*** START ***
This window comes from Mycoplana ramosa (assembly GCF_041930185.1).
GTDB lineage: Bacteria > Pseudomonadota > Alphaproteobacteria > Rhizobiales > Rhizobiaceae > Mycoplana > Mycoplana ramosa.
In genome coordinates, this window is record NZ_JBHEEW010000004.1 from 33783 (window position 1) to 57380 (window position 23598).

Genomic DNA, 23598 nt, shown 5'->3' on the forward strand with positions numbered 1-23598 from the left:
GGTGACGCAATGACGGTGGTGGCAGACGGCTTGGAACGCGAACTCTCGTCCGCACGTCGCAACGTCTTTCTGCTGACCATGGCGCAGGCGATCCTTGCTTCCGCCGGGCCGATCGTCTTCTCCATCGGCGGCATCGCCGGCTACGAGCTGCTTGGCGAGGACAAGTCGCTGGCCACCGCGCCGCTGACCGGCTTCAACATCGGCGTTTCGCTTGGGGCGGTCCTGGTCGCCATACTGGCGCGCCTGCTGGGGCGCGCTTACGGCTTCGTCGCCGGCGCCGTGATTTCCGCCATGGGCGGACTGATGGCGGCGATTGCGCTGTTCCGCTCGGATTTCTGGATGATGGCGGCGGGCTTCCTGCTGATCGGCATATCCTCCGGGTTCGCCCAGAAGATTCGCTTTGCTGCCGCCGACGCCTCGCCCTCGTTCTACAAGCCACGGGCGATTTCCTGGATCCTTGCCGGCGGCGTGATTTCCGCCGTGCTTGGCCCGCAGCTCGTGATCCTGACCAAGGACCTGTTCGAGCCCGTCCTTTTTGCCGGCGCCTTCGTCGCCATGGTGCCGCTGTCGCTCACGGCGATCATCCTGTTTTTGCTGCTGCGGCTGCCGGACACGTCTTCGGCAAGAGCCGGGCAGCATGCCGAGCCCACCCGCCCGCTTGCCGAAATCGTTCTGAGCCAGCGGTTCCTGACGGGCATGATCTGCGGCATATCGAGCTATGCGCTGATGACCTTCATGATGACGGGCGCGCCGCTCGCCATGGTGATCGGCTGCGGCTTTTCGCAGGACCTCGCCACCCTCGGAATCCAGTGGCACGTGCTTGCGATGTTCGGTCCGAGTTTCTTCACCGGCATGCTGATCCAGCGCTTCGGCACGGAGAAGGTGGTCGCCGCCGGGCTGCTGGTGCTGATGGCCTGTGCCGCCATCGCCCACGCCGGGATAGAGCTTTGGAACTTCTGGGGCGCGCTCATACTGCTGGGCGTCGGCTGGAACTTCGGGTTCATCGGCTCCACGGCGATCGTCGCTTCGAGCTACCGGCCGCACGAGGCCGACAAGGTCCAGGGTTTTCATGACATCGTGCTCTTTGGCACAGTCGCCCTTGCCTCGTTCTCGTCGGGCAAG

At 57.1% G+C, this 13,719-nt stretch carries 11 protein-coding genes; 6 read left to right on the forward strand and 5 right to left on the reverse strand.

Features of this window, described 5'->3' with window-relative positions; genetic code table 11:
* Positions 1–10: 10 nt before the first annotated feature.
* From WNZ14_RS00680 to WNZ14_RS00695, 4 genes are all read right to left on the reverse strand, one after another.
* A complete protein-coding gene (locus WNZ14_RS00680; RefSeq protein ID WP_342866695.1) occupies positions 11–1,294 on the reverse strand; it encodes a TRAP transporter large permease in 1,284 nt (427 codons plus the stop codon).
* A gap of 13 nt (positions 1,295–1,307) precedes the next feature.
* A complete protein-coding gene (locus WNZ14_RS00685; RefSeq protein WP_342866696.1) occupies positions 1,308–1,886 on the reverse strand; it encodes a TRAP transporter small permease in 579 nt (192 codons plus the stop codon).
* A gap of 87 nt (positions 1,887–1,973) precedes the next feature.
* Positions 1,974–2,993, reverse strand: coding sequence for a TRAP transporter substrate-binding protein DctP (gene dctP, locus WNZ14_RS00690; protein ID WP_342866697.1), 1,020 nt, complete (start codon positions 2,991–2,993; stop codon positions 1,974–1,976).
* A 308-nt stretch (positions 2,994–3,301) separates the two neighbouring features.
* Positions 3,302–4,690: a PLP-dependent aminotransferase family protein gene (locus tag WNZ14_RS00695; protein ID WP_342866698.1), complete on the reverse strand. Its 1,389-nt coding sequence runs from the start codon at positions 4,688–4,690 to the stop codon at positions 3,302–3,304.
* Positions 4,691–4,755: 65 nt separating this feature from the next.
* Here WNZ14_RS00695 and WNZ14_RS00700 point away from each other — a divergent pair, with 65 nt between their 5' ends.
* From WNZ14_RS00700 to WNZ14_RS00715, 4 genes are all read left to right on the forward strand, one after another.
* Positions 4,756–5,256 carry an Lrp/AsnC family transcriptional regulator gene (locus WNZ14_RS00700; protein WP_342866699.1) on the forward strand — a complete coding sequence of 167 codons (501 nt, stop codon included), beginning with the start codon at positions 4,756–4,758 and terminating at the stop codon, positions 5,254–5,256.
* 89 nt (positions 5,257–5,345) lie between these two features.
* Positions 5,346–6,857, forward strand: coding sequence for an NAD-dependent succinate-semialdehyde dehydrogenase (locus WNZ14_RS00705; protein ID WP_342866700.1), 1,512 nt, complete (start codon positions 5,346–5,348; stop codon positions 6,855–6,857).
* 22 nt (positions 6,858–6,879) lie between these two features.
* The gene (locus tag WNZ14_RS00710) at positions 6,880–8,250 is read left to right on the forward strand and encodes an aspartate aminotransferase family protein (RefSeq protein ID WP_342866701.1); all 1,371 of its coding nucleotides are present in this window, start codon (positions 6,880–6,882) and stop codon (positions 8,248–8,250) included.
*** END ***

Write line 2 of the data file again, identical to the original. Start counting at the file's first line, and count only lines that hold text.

GTDB lineage: Bacteria > Pseudomonadota > Alphaproteobacteria > Rhizobiales > Rhizobiaceae > Mycoplana > Mycoplana ramosa.